Congress Should Eliminate the Universal Service Fund’s High-Cost and Lifeline Programs, Says ITIF
WASHINGTON— Following, the Senate Subcommittee on Communications, Media, and Broadband’s announcement of a hearing on The State of Universal Service, the Information Technology and Innovation Foundation (ITIF), the leading think tank for science and technology policy, released the following statement from Joe Kane, director of broadband and spectrum policy:
The Senate is wise to reconsider the role of the Universal Service Fund (USF) since there has been dramatic progress toward closing the digital divide by other means. USF expenditures have continued for years as the contribution factor spirals upward without much evaluation of whether USF programs are achieving their goals. Now, Congress has taken positive steps to improve broadband funding, and it is time to reconsider the need for USF programs. The status quo for USF requires ever-higher fees levied on Americans’ phone bills to fund subsidy programs that are now redundant at best.
The new Broadband Equity, Access, and Deployment (BEAD) program is a more promising avenue for deploying broadband to rural areas than the USF High-Cost program. If a broadband network cannot survive without ongoing subsidies for its operation, then it ought not to get federal support, especially in light of burgeoning satellite broadband options.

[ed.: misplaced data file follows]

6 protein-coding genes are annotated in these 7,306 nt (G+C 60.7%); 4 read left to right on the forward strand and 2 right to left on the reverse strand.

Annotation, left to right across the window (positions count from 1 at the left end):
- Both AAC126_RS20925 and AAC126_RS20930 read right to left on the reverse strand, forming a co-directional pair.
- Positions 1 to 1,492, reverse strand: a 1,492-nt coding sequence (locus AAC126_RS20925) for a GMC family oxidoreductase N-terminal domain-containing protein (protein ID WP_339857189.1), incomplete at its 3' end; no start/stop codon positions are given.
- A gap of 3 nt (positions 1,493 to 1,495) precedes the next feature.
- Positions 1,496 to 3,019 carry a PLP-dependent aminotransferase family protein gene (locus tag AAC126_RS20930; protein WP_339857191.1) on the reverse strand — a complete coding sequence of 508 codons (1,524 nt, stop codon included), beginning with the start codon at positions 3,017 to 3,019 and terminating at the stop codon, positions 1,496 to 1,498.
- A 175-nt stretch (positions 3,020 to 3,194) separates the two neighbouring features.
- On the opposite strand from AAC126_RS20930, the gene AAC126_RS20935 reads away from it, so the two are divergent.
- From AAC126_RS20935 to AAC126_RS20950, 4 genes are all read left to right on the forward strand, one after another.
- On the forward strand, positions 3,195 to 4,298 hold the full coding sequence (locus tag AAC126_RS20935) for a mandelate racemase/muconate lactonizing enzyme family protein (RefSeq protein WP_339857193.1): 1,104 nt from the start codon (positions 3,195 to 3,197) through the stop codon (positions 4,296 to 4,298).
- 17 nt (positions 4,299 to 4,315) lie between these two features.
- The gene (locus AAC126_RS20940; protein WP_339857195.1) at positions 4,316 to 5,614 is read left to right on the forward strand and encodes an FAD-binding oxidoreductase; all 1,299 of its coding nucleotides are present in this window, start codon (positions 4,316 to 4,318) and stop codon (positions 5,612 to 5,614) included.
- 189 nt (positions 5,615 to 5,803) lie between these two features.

For individuals with difficulty paying for broadband, the Affordable Connectivity Program (ACP) is a more flexible and generous program than its USF equivalent, Lifeline. ACP, however, is in danger of exhausting its funding while Lifeline continues apace.
Rather than doubling down on the old, unsuccessful programs by expanding the USF contribution base, Congress should retool its priorities and enact legislation that eliminates the High Cost and Lifeline programs in order to fully fund the ACP.
The Information Technology and Innovation Foundation (ITIF) is an independent, nonprofit, nonpartisan research and educational institute focusing on the intersection of technological innovation and public policy. Recognized by its peers in the think tank community as the global center of excellence for science and technology policy, ITIF’s mission is to formulate and promote policy solutions that accelerate innovation and boost productivity to spur growth, opportunity, and progress.